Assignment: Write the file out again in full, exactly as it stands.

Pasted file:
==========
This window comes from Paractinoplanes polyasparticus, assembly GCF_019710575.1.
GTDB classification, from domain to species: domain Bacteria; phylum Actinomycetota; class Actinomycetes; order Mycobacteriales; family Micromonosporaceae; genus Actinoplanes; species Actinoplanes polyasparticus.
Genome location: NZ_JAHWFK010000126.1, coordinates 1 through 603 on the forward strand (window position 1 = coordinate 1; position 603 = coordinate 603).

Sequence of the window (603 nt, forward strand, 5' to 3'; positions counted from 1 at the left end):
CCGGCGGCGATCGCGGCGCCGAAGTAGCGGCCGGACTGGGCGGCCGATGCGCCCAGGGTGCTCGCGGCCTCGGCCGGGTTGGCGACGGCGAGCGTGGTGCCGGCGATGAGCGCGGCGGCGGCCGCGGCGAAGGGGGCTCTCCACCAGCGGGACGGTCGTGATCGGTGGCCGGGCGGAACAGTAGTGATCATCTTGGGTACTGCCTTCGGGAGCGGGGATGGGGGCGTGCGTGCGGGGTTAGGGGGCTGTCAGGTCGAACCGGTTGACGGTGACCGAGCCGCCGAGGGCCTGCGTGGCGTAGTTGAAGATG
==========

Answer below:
This window comes from Paractinoplanes polyasparticus, assembly GCF_019710575.1.
GTDB classification, from domain to species: domain Bacteria; phylum Actinomycetota; class Actinomycetes; order Mycobacteriales; family Micromonosporaceae; genus Actinoplanes; species Actinoplanes polyasparticus.
Genome location: NZ_JAHWFK010000126.1, coordinates 1 through 603 on the forward strand (window position 1 = coordinate 1; position 603 = coordinate 603).

Sequence of the window (603 nt, forward strand, 5' to 3'; positions counted from 1 at the left end):
CCGGCGGCGATCGCGGCGCCGAAGTAGCGGCCGGACTGGGCGGCCGATGCGCCCAGGGTGCTCGCGGCCTCGGCCGGGTTGGCGACGGCGAGCGTGGTGCCGGCGATGAGCGCGGCGGCGGCCGCGGCGAAGGGGGCTCTCCACCAGCGGGACGGTCGTGATCGGTGGCCGGGCGGAACAGTAGTGATCATCTTGGGTACTGCCTTCGGGAGCGGGGATGGGGGCGTGCGTGCGGGGTTAGGGGGCTGTCAGGTCGAACCGGTTGACGGTGACCGAGCCGCCGAGGGCCTGCGTGGCGTAGTTGAAGATG